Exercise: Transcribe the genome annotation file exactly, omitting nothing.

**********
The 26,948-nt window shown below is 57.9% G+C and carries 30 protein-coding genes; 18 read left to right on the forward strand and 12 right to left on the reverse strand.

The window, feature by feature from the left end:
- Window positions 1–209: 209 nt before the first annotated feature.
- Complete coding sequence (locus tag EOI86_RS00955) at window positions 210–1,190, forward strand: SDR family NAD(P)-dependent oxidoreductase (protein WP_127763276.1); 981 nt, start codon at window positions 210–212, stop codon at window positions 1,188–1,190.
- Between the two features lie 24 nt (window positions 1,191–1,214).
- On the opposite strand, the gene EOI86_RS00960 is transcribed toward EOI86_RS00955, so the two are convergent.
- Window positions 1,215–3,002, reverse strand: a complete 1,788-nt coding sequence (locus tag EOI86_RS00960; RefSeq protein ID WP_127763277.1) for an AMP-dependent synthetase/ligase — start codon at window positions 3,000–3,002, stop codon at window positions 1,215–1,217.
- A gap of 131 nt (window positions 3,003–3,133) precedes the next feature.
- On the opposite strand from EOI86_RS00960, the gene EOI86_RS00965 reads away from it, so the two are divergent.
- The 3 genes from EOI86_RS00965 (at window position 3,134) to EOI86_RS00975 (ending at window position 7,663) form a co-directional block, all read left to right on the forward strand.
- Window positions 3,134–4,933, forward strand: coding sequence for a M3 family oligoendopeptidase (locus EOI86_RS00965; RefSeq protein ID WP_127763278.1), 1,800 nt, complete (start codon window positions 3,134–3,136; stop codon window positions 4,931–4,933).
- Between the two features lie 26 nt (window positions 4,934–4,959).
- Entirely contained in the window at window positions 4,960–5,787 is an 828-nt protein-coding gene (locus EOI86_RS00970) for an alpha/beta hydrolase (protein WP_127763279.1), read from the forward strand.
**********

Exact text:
The 26,948-nt window shown below is 57.9% G+C and carries 30 protein-coding genes; 18 read left to right on the forward strand and 12 right to left on the reverse strand.

The window, feature by feature from the left end:
- Window positions 1–209: 209 nt before the first annotated feature.
- Complete coding sequence (locus tag EOI86_RS00955) at window positions 210–1,190, forward strand: SDR family NAD(P)-dependent oxidoreductase (protein WP_127763276.1); 981 nt, start codon at window positions 210–212, stop codon at window positions 1,188–1,190.
- Between the two features lie 24 nt (window positions 1,191–1,214).
- On the opposite strand, the gene EOI86_RS00960 is transcribed toward EOI86_RS00955, so the two are convergent.
- Window positions 1,215–3,002, reverse strand: a complete 1,788-nt coding sequence (locus tag EOI86_RS00960; RefSeq protein ID WP_127763277.1) for an AMP-dependent synthetase/ligase — start codon at window positions 3,000–3,002, stop codon at window positions 1,215–1,217.
- A gap of 131 nt (window positions 3,003–3,133) precedes the next feature.
- On the opposite strand from EOI86_RS00960, the gene EOI86_RS00965 reads away from it, so the two are divergent.
- The 3 genes from EOI86_RS00965 (at window position 3,134) to EOI86_RS00975 (ending at window position 7,663) form a co-directional block, all read left to right on the forward strand.
- Window positions 3,134–4,933, forward strand: coding sequence for a M3 family oligoendopeptidase (locus EOI86_RS00965; RefSeq protein ID WP_127763278.1), 1,800 nt, complete (start codon window positions 3,134–3,136; stop codon window positions 4,931–4,933).
- Between the two features lie 26 nt (window positions 4,934–4,959).
- Entirely contained in the window at window positions 4,960–5,787 is an 828-nt protein-coding gene (locus EOI86_RS00970) for an alpha/beta hydrolase (protein WP_127763279.1), read from the forward strand.